Thrown into a sobering reality, in his own words Dustin Smith tells what it was like when he learned he tested positive.
It was a day I won’t forget.
I have always been a healthy child; very few illnesses to speak of and very few of the “unwanted visitors” that come along with being a sexually active gay man. I’m referring to HIV/AIDS, the worst of the unwanted visitors, the one that can kill your social life, your mental well-being and throw you into the fire without a moment’s warning.
I spent several years as an advocate, spending time with those who have HIV and were in need of an ear to listen or educating those who knew little to nothing about it. I have been a safe player, using protection when necessary.
I moved into the area about two months ago and routinely got an HIV test. I went into AIDS Network and told the volunteer I was there for their free testing. She called one of the testing guys up, and I went back to the room for the test.
We started talking about the test, and I mentioned I knew it took 20 minutes. We talked a little about gay Madison as I have been looking for social outings in the area. It was a fun talk and in no time the 20 minutes were up. The entire time the test was facing away from us, then he flipped it around and said, “It’s reactive.” I was in a complete state of shock. My response was, “Are you kidding?”
He said no.
I looked as white as a ghost and was thinking, “Oh my god, what am I supposed to do now?” Everything I knew from years of prevention and advocating caused my mind to go blank. I was then told that a city nurse had to draw blood for the second test to make sure that the first was correct.
While waiting, my mind flashed to a picture of my partner, family and friends and past conversations we had about this, and some of the worst comments I got from them. I was so upset, but I couldn’t cry. It was a dead silent scream in my head.
When I realized about five minutes had passed, I told the testing person I needed to step out and go to my partner who was next door to let him know. He asked me if I was ok going by myself. I said, “Yep, I’ll be back in a few. Come get me when the nurse gets here.” I stepped outside and for a moment, and I stopped breathing. When I caught my breath, I walked over to my partner. He instinctively asked if something was wrong. I responded by saying, “I need to talk to you outside.”
I was still stone-faced and pale when we got outside. I said exactly what had transpired moments before. As soon as I told him it came back positive, I let out the tears that wouldn’t come out in the office. I told him that I had to run back to the Network for the nurse. I got in there and they had four people telling me not to jump to conclusions, that we wouldn’t know for sure for a week.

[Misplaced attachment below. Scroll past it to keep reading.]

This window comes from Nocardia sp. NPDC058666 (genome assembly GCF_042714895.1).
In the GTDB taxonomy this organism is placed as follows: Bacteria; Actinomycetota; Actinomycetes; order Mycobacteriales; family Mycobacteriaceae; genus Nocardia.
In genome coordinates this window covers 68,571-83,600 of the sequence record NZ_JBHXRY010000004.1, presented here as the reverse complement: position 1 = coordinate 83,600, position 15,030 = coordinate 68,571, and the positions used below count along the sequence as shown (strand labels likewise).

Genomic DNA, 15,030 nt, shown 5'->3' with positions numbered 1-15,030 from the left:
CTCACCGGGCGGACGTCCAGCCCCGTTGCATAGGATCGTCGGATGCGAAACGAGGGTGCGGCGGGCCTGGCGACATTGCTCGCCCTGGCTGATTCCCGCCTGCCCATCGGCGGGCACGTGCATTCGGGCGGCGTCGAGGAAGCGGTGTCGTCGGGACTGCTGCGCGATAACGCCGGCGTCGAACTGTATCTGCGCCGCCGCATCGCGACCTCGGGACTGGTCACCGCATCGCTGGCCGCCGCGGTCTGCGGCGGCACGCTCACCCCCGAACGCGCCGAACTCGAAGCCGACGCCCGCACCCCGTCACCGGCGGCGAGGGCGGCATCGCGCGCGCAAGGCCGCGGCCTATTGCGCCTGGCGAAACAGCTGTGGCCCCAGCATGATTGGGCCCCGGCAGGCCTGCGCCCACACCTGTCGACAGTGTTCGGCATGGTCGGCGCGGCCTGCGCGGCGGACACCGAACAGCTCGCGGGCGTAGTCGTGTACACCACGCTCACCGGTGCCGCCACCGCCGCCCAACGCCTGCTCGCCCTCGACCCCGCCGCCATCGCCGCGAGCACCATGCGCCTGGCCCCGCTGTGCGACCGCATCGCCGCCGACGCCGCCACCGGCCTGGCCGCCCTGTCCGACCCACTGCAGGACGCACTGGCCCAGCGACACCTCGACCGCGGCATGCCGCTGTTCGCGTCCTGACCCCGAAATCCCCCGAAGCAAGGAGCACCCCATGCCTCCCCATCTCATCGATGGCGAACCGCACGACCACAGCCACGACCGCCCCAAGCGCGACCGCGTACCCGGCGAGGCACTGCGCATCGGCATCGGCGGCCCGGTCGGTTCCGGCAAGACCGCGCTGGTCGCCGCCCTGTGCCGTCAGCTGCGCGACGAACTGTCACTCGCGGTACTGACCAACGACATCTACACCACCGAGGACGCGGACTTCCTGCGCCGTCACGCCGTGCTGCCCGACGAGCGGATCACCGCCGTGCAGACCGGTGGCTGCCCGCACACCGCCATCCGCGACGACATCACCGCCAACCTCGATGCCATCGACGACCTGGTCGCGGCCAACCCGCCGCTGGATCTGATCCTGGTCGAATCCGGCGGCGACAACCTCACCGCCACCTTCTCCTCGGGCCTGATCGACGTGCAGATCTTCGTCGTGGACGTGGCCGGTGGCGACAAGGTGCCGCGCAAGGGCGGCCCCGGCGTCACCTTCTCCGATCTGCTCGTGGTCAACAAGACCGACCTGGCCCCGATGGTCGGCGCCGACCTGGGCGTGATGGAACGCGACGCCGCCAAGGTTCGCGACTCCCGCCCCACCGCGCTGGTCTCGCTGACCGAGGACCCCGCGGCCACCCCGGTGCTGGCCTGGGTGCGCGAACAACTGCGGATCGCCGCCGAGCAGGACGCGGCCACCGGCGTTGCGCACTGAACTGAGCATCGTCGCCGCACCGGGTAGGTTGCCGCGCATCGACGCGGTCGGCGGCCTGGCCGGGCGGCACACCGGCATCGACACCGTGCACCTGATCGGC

That week passed so slowly. I returned, and the test had come back positive. I completely blanked again as the director of life services came in and asked me if I had questions. She told me the services they offered for positive clients. She talked for a few minutes, which seemed like hours in my mind and then said, “A lot of people don’t remember this information, so we have it in print.” I still have it in my night stand.
I have many times since that day had quite a few interesting conversations with my partner and about his supportive efforts in this struggle. Which makes the days easier, but then ugliness rears its head and people who I thought were friends shut me out, make me cry and disown me because of something inside me that has nothing to do with who I am as a person.
I got online and was bombarded with questions asking how I got it. Most assumed I barebacked. A few even suggested I was a bug chaser—one of those people who go after the disease. It made me furious. I wanted to reach through the computer and choke the idiot saying it. I logged off feeling a bit angered and annoyed. Just because I am 22 and HIV-positive they think it was something I did to provoke heartache and pain into my life. My infection was not from barebacking or cheating. To my knowledge it was from some date I had; even with protection the infection occurred.
My message to anyone out there who thinks like that is this: Put yourself in my shoes, and even if you try, you will have no understanding of how I feel.
It’s like standing on top of a cliff… some days you feel like you’re falling… others, you’re on top of the world. I still don’t know a lot about what’s going on inside me with this disease, but soon enough I will find out more and know where this will lead me.
My parting thought is this: Be nice to someone you don’t know, as you don’t know their story.You don’t know how close to the edge of falling off they are.